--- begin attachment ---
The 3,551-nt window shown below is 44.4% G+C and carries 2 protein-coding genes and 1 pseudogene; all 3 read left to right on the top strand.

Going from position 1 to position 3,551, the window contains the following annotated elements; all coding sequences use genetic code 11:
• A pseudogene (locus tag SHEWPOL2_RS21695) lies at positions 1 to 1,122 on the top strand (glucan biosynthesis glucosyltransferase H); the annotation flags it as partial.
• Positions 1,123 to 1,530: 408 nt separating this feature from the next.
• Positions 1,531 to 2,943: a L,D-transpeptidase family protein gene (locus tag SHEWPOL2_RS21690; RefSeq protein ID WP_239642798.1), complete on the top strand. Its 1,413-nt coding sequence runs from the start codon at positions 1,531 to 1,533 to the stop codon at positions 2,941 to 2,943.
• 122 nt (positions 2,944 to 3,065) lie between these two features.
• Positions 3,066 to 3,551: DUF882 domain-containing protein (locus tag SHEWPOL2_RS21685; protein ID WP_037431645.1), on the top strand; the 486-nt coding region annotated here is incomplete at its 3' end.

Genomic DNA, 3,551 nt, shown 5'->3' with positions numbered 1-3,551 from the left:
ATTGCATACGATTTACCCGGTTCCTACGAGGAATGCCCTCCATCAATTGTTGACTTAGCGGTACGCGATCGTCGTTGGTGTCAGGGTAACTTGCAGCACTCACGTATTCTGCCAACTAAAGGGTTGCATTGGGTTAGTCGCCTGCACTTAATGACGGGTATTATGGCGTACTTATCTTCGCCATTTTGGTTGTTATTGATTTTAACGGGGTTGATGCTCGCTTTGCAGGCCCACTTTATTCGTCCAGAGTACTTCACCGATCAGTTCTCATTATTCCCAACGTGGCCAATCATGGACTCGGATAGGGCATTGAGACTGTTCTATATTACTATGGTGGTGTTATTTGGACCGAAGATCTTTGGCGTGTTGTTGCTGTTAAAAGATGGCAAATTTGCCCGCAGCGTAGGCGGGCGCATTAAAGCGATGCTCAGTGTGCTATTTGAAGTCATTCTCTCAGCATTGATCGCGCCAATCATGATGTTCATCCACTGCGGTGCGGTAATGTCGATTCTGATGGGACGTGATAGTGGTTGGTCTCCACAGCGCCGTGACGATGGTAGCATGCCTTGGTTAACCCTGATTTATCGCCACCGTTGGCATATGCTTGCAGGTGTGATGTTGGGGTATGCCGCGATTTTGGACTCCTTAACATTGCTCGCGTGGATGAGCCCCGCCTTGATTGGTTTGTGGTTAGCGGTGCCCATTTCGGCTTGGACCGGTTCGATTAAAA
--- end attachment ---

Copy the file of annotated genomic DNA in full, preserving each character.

The 3,551-nt window shown below is 44.4% G+C and carries 2 protein-coding genes and 1 pseudogene; all 3 read left to right on the top strand.

Going from position 1 to position 3,551, the window contains the following annotated elements; all coding sequences use genetic code 11:
• A pseudogene (locus tag SHEWPOL2_RS21695) lies at positions 1 to 1,122 on the top strand (glucan biosynthesis glucosyltransferase H); the annotation flags it as partial.
• Positions 1,123 to 1,530: 408 nt separating this feature from the next.
• Positions 1,531 to 2,943: a L,D-transpeptidase family protein gene (locus tag SHEWPOL2_RS21690; RefSeq protein ID WP_239642798.1), complete on the top strand. Its 1,413-nt coding sequence runs from the start codon at positions 1,531 to 1,533 to the stop codon at positions 2,941 to 2,943.
• 122 nt (positions 2,944 to 3,065) lie between these two features.
• Positions 3,066 to 3,551: DUF882 domain-containing protein (locus tag SHEWPOL2_RS21685; protein ID WP_037431645.1), on the top strand; the 486-nt coding region annotated here is incomplete at its 3' end.

Genomic DNA, 3,551 nt, shown 5'->3' with positions numbered 1-3,551 from the left:
ATTGCATACGATTTACCCGGTTCCTACGAGGAATGCCCTCCATCAATTGTTGACTTAGCGGTACGCGATCGTCGTTGGTGTCAGGGTAACTTGCAGCACTCACGTATTCTGCCAACTAAAGGGTTGCATTGGGTTAGTCGCCTGCACTTAATGACGGGTATTATGGCGTACTTATCTTCGCCATTTTGGTTGTTATTGATTTTAACGGGGTTGATGCTCGCTTTGCAGGCCCACTTTATTCGTCCAGAGTACTTCACCGATCAGTTCTCATTATTCCCAACGTGGCCAATCATGGACTCGGATAGGGCATTGAGACTGTTCTATATTACTATGGTGGTGTTATTTGGACCGAAGATCTTTGGCGTGTTGTTGCTGTTAAAAGATGGCAAATTTGCCCGCAGCGTAGGCGGGCGCATTAAAGCGATGCTCAGTGTGCTATTTGAAGTCATTCTCTCAGCATTGATCGCGCCAATCATGATGTTCATCCACTGCGGTGCGGTAATGTCGATTCTGATGGGACGTGATAGTGGTTGGTCTCCACAGCGCCGTGACGATGGTAGCATGCCTTGGTTAACCCTGATTTATCGCCACCGTTGGCATATGCTTGCAGGTGTGATGTTGGGGTATGCCGCGATTTTGGACTCCTTAACATTGCTCGCGTGGATGAGCCCCGCCTTGATTGGTTTGTGGTTAGCGGTGCCCATTTCGGCTTGGACCGGTTCGATTAAAA